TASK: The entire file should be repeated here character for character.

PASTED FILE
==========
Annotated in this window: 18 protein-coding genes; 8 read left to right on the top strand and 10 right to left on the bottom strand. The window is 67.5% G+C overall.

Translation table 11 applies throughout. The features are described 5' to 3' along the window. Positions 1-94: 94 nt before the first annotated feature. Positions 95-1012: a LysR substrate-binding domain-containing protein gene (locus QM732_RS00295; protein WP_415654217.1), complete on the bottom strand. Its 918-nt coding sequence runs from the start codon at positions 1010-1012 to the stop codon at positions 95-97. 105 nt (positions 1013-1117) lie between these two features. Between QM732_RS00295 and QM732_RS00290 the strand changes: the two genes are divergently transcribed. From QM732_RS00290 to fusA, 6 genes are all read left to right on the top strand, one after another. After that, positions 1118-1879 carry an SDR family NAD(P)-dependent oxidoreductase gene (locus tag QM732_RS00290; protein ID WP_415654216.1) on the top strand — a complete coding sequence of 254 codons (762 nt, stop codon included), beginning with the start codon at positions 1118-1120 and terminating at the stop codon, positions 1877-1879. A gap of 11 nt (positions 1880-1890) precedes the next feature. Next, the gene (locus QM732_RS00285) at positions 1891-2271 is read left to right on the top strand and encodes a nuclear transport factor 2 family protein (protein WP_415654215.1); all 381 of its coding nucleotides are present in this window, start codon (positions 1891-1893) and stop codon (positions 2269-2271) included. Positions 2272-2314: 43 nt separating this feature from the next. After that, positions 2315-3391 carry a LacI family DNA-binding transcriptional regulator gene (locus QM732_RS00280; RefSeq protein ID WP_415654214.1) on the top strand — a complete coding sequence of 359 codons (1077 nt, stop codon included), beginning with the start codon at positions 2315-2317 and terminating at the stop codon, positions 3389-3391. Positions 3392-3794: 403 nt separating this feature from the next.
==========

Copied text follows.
Annotated in this window: 18 protein-coding genes; 8 read left to right on the top strand and 10 right to left on the bottom strand. The window is 67.5% G+C overall.

Translation table 11 applies throughout. The features are described 5' to 3' along the window. Positions 1-94: 94 nt before the first annotated feature. Positions 95-1012: a LysR substrate-binding domain-containing protein gene (locus QM732_RS00295; protein WP_415654217.1), complete on the bottom strand. Its 918-nt coding sequence runs from the start codon at positions 1010-1012 to the stop codon at positions 95-97. 105 nt (positions 1013-1117) lie between these two features. Between QM732_RS00295 and QM732_RS00290 the strand changes: the two genes are divergently transcribed. From QM732_RS00290 to fusA, 6 genes are all read left to right on the top strand, one after another. After that, positions 1118-1879 carry an SDR family NAD(P)-dependent oxidoreductase gene (locus tag QM732_RS00290; protein ID WP_415654216.1) on the top strand — a complete coding sequence of 254 codons (762 nt, stop codon included), beginning with the start codon at positions 1118-1120 and terminating at the stop codon, positions 1877-1879. A gap of 11 nt (positions 1880-1890) precedes the next feature. Next, the gene (locus QM732_RS00285) at positions 1891-2271 is read left to right on the top strand and encodes a nuclear transport factor 2 family protein (protein WP_415654215.1); all 381 of its coding nucleotides are present in this window, start codon (positions 1891-1893) and stop codon (positions 2269-2271) included. Positions 2272-2314: 43 nt separating this feature from the next. After that, positions 2315-3391 carry a LacI family DNA-binding transcriptional regulator gene (locus QM732_RS00280; RefSeq protein ID WP_415654214.1) on the top strand — a complete coding sequence of 359 codons (1077 nt, stop codon included), beginning with the start codon at positions 2315-2317 and terminating at the stop codon, positions 3389-3391. Positions 3392-3794: 403 nt separating this feature from the next.